Structural racism as the fundamental cause of the academic achievement gap

Document Type

Journal Article

Publication Title

Sociology Compass

Publication Date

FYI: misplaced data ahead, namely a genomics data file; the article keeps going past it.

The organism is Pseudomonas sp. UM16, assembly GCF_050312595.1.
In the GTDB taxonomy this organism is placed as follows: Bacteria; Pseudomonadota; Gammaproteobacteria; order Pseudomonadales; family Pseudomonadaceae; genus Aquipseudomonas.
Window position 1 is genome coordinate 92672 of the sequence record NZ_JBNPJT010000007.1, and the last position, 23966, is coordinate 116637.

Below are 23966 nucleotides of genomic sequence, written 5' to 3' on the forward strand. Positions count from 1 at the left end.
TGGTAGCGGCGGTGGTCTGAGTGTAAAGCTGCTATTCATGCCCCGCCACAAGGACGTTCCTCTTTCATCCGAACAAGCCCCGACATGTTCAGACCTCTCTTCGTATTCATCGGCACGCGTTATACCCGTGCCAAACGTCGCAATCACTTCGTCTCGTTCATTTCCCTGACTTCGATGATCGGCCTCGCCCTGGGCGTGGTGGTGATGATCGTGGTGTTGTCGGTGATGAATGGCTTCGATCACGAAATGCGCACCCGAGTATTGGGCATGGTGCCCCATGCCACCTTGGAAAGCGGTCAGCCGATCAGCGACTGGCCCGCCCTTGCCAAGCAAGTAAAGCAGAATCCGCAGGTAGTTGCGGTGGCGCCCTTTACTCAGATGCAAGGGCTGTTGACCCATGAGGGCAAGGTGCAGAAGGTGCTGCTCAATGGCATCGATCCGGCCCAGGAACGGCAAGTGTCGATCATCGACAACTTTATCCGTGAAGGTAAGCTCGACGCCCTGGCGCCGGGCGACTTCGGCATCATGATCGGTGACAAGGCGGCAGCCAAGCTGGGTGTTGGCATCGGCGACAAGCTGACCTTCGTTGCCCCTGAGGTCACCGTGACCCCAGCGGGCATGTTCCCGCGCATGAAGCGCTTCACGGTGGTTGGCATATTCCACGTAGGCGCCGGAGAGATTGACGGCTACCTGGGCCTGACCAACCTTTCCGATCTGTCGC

Over six decades since the Supreme Court ruled that all American children have the right to a high quality education, the academic achievement gap remains an important social problem in the United States. Researchers interested in understanding the achievement gap generally seek to find the mechanisms that can explain why Black students continue to achieve at lower levels than their White counterparts. This research has shown that differences in socioeconomic status, family cultural resources, school quality and racial composition, and bias and prejudice in schools all act as mechanisms that link race to academic achievement. In this paper, we review studies from the past 10 years on the academic achievement gap. We argue that while all of the factors identified in the literature can add insight to how race structures educational achievement, the fundamental cause of the achievement gap is structural racism, a system of social organization that privileges White Americans and disadvantages Americans of color. We argue that acknowledging structural racism as the fundamental cause of the achievement gap can provide a unifying framework for interpreting findings from studies of specific mechanisms link race to academic outcomes.